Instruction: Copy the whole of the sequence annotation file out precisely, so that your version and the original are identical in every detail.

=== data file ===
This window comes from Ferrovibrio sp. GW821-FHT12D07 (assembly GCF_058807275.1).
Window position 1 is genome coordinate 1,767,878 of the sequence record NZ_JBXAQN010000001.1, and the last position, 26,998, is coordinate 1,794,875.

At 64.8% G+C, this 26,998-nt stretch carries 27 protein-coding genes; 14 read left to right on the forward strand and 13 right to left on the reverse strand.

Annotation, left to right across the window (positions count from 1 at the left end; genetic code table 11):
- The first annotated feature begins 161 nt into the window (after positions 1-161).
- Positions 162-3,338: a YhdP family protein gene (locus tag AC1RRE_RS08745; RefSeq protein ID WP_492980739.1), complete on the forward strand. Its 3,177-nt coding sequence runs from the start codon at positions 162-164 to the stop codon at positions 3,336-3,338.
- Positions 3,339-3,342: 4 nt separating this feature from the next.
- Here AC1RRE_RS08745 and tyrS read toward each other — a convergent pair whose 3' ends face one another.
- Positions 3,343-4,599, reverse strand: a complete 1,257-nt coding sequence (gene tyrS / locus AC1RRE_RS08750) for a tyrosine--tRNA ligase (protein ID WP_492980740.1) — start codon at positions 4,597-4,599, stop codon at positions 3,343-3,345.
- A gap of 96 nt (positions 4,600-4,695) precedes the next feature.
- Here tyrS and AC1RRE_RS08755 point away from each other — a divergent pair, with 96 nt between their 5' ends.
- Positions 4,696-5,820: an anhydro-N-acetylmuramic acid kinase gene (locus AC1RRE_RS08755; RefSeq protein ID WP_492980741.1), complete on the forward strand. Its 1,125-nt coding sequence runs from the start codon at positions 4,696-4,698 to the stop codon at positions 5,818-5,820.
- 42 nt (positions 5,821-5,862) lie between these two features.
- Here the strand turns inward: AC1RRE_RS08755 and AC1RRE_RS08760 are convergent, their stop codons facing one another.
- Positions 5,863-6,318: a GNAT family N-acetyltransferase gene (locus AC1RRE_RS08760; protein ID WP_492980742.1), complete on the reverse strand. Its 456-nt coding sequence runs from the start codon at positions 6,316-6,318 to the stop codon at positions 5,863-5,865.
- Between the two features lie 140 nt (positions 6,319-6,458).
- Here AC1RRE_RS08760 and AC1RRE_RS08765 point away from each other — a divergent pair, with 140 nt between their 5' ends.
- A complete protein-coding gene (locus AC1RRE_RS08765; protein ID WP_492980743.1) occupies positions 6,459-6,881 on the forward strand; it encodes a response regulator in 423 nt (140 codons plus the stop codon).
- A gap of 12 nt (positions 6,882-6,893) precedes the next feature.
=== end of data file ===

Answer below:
This window comes from Ferrovibrio sp. GW821-FHT12D07 (assembly GCF_058807275.1).
Window position 1 is genome coordinate 1,767,878 of the sequence record NZ_JBXAQN010000001.1, and the last position, 26,998, is coordinate 1,794,875.

At 64.8% G+C, this 26,998-nt stretch carries 27 protein-coding genes; 14 read left to right on the forward strand and 13 right to left on the reverse strand.

Annotation, left to right across the window (positions count from 1 at the left end; genetic code table 11):
- The first annotated feature begins 161 nt into the window (after positions 1-161).
- Positions 162-3,338: a YhdP family protein gene (locus tag AC1RRE_RS08745; RefSeq protein ID WP_492980739.1), complete on the forward strand. Its 3,177-nt coding sequence runs from the start codon at positions 162-164 to the stop codon at positions 3,336-3,338.
- Positions 3,339-3,342: 4 nt separating this feature from the next.
- Here AC1RRE_RS08745 and tyrS read toward each other — a convergent pair whose 3' ends face one another.
- Positions 3,343-4,599, reverse strand: a complete 1,257-nt coding sequence (gene tyrS / locus AC1RRE_RS08750) for a tyrosine--tRNA ligase (protein ID WP_492980740.1) — start codon at positions 4,597-4,599, stop codon at positions 3,343-3,345.
- A gap of 96 nt (positions 4,600-4,695) precedes the next feature.
- Here tyrS and AC1RRE_RS08755 point away from each other — a divergent pair, with 96 nt between their 5' ends.
- Positions 4,696-5,820: an anhydro-N-acetylmuramic acid kinase gene (locus AC1RRE_RS08755; RefSeq protein ID WP_492980741.1), complete on the forward strand. Its 1,125-nt coding sequence runs from the start codon at positions 4,696-4,698 to the stop codon at positions 5,818-5,820.
- 42 nt (positions 5,821-5,862) lie between these two features.
- Here the strand turns inward: AC1RRE_RS08755 and AC1RRE_RS08760 are convergent, their stop codons facing one another.
- Positions 5,863-6,318: a GNAT family N-acetyltransferase gene (locus AC1RRE_RS08760; protein ID WP_492980742.1), complete on the reverse strand. Its 456-nt coding sequence runs from the start codon at positions 6,316-6,318 to the stop codon at positions 5,863-5,865.
- Between the two features lie 140 nt (positions 6,319-6,458).
- Here AC1RRE_RS08760 and AC1RRE_RS08765 point away from each other — a divergent pair, with 140 nt between their 5' ends.
- A complete protein-coding gene (locus AC1RRE_RS08765; protein ID WP_492980743.1) occupies positions 6,459-6,881 on the forward strand; it encodes a response regulator in 423 nt (140 codons plus the stop codon).
- A gap of 12 nt (positions 6,882-6,893) precedes the next feature.